The Committee, and the DPI can play a most useful role in not only being the voice of the global Organization to the peoples of the world, but also being a conduit to the Organization of the views of the peoples from all the regions of the world. This would thus be a two-way traffic. It would enable the identification, collation and transmittal of "best practices". It would facilitate pressing into the service of humanity the positive elements of globalization such as IT that could indeed assist societies who have missed the bus of progress to 'leap-frog' stages of development. This Committee will need to pay particular attention to the concerns of the developing countries of the South. Our actions must be guided by the need to focus on the developmental goals we have set for ourselves, such as the Millennium Declaration and MDG's. Much thinking will need to be done to organize ourselves thus, but I know for certain we have the intellectual resources and capabilities to address ourselves to these tasks.
The Department is to be congratulated for the timely issuance of the five reports on the various aspects of its work. There is also the additional report, document A/57/747 prepared by the Office of Internal Oversight Services on the review and structure of the operations of UN information centres. These have been placed before us for our consideration and action. The report before us on the reorientation of information UN activities in the field of public has a major sector on the areas of higher priority for the DPI containing important proposals on the information centres, multilingualism, and the UN web-site, and evaluation activities. We welcome the creative approach of DPI on these issues. We must review the new strategic vision carefully and accord the Department necessary support and guidance.
May I remind you that the General Assembly will be considering the proposed programme budget for 2004-05 this autumn. In this connection, Assembly resolution 52/220 stressed the role of the relevant intergovernmental bodies, such as our Committee, in the consideration of the [narrative of the of the] proposed programme budget. It is therefore, incumbent upon us to carefully examine the programmatic aspects of the proposed budget for the DPI which is set out in report A/AC.198/2003/3.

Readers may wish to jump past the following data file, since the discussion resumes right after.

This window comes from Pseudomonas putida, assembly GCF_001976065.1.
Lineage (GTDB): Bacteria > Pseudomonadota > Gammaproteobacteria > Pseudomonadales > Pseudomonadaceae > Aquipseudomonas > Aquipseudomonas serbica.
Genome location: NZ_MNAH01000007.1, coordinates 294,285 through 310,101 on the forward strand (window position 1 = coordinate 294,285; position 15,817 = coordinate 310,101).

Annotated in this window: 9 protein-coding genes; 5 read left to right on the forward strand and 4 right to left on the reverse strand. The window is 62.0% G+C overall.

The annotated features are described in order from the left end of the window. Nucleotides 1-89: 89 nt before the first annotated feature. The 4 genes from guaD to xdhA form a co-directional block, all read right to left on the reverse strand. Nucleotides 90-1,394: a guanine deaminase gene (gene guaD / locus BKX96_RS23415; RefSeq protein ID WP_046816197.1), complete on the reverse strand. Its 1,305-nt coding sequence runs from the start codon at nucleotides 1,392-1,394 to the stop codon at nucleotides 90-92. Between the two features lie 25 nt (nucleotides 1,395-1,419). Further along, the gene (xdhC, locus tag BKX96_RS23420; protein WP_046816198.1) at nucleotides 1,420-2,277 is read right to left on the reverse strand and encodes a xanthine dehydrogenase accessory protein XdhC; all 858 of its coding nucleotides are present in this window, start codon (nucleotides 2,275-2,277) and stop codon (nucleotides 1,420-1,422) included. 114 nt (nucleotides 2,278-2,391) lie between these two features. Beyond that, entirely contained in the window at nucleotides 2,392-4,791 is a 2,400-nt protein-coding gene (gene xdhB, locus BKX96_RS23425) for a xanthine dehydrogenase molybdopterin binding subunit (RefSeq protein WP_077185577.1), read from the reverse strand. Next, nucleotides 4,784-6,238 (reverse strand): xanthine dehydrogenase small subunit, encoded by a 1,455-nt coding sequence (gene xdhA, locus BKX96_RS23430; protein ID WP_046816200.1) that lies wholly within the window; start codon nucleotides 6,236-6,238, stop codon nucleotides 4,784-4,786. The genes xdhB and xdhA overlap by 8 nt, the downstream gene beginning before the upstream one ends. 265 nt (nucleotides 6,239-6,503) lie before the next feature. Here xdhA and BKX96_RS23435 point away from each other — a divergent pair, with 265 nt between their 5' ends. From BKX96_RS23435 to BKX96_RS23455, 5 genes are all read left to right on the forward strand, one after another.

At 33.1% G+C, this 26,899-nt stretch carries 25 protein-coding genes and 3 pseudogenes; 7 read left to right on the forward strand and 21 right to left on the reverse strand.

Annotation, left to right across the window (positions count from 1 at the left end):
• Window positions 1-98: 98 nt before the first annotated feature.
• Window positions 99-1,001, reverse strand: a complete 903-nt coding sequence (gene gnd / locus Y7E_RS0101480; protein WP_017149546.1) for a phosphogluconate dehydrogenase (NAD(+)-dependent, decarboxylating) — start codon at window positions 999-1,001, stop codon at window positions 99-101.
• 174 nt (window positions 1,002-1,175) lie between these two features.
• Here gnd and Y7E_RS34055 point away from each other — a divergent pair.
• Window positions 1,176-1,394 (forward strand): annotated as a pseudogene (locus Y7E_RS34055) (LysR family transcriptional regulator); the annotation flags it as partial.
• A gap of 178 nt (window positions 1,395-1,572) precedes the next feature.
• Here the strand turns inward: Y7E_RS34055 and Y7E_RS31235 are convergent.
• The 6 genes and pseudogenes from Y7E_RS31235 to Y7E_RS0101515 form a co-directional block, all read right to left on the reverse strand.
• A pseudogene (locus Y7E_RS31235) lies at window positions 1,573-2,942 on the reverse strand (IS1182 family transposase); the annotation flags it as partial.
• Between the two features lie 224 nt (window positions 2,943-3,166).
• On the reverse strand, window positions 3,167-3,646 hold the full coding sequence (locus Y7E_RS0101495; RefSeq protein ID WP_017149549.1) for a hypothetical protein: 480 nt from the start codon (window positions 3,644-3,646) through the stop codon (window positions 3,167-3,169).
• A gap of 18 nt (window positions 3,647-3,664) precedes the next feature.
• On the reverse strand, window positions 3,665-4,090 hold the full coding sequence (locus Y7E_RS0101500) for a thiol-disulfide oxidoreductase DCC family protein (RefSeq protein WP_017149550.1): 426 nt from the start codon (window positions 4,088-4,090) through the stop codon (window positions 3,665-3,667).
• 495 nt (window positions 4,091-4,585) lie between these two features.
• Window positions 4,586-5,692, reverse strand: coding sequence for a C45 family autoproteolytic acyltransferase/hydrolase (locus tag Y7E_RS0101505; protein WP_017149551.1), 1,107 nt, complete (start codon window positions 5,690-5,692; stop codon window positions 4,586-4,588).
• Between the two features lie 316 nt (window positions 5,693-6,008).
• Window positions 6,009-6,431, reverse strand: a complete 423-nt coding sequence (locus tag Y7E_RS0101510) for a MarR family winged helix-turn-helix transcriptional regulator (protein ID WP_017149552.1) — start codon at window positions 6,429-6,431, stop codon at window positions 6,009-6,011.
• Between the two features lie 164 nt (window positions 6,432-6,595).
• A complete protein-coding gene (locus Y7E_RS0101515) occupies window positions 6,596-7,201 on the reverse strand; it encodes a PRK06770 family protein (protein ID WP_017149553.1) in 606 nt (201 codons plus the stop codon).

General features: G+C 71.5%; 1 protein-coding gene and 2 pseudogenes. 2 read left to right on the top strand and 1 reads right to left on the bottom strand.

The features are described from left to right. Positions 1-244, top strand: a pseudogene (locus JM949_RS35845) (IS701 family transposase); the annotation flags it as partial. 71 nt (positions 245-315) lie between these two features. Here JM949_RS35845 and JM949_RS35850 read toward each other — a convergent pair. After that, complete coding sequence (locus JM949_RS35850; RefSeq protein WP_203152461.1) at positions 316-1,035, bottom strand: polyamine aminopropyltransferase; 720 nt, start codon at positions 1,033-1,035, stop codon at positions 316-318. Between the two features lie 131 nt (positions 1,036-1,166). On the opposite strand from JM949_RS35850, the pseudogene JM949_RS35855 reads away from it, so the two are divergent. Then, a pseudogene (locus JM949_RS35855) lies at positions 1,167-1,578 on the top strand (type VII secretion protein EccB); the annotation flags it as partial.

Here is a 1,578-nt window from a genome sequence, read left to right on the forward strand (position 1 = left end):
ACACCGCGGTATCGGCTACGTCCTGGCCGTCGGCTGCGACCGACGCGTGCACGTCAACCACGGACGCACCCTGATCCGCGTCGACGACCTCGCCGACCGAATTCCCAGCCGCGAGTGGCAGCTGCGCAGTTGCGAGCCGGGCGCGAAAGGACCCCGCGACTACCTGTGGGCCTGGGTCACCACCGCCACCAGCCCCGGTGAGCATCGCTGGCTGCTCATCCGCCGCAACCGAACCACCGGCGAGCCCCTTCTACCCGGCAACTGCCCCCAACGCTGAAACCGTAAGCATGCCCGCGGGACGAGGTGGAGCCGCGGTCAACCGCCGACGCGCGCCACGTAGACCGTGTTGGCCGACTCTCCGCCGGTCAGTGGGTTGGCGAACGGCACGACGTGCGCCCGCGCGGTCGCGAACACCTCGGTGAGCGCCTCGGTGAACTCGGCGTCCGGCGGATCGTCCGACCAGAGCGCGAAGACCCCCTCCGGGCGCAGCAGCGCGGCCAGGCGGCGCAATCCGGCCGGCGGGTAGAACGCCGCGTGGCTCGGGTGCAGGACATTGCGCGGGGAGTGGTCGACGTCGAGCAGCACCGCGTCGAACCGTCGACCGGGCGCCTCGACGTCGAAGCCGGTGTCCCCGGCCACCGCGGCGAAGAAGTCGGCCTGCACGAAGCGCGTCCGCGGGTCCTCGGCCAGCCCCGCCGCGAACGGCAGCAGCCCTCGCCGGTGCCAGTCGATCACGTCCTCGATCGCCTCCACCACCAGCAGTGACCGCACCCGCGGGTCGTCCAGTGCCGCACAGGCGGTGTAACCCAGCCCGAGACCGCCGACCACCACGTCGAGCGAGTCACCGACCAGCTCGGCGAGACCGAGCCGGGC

This Committee has long registered its concern about the burgeoning digital divide between the developed and developing countries with regard to ICT. It will be our task to encourage the DPI to play a strong role in the preparations leading up to the World Summit on Information Society, scheduled for late this year, and for 2005, so that the Summit can have a positive and lasting impact.
We will, soon, hold our traditional commemoration of World Press Freedom Day. In course of doing so, we will pay tribute to journalists in conflict situations. We will do honour those journalists lost their lives in the line of duty during the Iraq war. We will also pay homage to those who relentlessly labour around the world for the sake of peace, freedom, human rights, justice, equity and for the removal of poverty and human suffering, often in the face of great adversity, but always with courage and determination. This world would be poorer without them.
We must all aim at making this a fruitful and successful session. This will not be possible without the support and cooperation of the total membership. We are lucky to be served by a most efficient Secretary Ms. Therese Gastaut, and a set of skilled professional staff. For my own part I shall try and make my best contribution. There is no reason why through our combined endeavours we should not be able to achieve the goals we have set for ourselves. It is true our world may at times appear divided. But there is no reason we should not try to bring harmony where there is chaos and conflict, and unity where there is division, by helping the creation of universal values, by opening, as the Poet Rabindranath Tagore had urged us to do, the windows of our hearts and minds to allow for the free flow of ideas and cultures from around the world.***